This study examines how the introduction of digital information systems changed government data processing in the Swiss Federal Administration (1960-1990). Using digital archival documents from the Swiss Federal Administration, the study aims to explain the evolving structural similarity of digital processes and administrative action that can still be observed in today’s policies of cybersecurity, global migration regimes, or electronic government applications. Associations of digital processes and administrative routines were shaped by uncertainty, contested future imaginaries, and organizational learning. The study focus on the bargaining zones that have emerged where digital and administrative routines had to be associated.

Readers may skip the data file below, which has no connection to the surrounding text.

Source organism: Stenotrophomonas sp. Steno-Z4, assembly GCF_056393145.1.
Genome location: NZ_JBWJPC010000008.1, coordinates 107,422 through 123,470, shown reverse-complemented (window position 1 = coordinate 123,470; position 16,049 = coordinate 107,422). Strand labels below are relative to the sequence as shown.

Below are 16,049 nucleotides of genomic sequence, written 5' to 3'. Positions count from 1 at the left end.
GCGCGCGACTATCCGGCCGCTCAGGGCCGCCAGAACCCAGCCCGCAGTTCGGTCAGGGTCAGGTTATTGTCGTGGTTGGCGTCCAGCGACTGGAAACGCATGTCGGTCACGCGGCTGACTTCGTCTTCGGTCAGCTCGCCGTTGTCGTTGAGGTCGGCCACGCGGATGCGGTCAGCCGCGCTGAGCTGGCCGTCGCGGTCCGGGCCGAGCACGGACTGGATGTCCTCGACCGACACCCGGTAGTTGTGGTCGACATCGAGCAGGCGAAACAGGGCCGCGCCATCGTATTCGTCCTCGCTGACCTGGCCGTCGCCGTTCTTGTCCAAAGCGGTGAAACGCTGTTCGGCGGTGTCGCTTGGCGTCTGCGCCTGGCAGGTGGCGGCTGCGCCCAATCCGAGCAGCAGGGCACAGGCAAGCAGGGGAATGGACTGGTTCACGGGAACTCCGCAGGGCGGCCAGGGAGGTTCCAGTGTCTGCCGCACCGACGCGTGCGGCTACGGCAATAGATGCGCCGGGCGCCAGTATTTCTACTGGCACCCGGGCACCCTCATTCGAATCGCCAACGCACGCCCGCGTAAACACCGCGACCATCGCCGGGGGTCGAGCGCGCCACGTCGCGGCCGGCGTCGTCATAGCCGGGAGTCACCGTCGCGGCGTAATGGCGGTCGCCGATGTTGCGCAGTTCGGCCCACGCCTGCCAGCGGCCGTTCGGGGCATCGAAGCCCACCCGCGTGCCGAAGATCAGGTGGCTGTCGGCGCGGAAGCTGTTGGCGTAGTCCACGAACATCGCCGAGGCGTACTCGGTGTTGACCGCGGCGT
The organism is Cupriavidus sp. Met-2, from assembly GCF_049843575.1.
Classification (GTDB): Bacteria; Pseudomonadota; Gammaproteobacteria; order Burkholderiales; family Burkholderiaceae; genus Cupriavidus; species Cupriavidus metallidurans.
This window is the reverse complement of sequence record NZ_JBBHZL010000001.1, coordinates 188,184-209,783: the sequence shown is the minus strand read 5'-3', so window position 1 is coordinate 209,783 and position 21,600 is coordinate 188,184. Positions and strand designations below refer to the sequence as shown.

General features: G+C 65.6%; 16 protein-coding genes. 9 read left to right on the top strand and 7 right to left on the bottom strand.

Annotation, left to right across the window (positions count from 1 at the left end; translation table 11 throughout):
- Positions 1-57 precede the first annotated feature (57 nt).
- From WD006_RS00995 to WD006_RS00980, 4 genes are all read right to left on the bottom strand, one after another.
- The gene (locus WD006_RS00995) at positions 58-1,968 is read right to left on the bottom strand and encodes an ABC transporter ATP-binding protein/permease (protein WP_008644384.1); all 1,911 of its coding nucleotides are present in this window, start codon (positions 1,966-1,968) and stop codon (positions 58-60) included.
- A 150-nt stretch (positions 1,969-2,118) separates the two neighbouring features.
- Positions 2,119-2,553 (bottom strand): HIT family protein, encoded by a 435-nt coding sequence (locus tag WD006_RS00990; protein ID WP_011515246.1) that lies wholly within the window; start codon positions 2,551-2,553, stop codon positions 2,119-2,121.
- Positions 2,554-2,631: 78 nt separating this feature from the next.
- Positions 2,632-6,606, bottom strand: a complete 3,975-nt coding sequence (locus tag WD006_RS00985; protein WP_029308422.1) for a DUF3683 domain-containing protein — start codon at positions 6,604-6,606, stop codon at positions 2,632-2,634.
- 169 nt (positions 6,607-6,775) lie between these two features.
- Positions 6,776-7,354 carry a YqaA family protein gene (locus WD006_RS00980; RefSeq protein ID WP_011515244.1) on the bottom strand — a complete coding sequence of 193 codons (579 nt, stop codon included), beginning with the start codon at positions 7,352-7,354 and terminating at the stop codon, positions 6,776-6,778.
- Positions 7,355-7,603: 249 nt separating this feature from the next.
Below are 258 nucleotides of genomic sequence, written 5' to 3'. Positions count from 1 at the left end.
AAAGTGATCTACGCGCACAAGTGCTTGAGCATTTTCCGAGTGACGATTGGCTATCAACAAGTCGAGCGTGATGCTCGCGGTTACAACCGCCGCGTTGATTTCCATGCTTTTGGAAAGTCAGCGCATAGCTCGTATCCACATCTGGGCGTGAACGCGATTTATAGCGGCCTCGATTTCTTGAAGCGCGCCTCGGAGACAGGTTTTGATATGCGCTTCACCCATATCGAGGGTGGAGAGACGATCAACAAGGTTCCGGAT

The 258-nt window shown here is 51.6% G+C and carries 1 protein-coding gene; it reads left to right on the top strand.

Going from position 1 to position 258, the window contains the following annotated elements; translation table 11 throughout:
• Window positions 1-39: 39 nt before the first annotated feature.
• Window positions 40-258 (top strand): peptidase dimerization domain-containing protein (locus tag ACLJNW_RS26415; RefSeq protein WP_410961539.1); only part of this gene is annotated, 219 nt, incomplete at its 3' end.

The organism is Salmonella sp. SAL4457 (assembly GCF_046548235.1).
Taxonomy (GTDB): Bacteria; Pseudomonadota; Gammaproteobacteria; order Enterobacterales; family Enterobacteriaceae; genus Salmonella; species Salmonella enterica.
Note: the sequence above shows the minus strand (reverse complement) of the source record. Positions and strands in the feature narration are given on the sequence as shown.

The study is part of the project „Trading Zones. Computer and Federal Administration (1960-1990)“ that is funded by the Swiss National Science Foundation.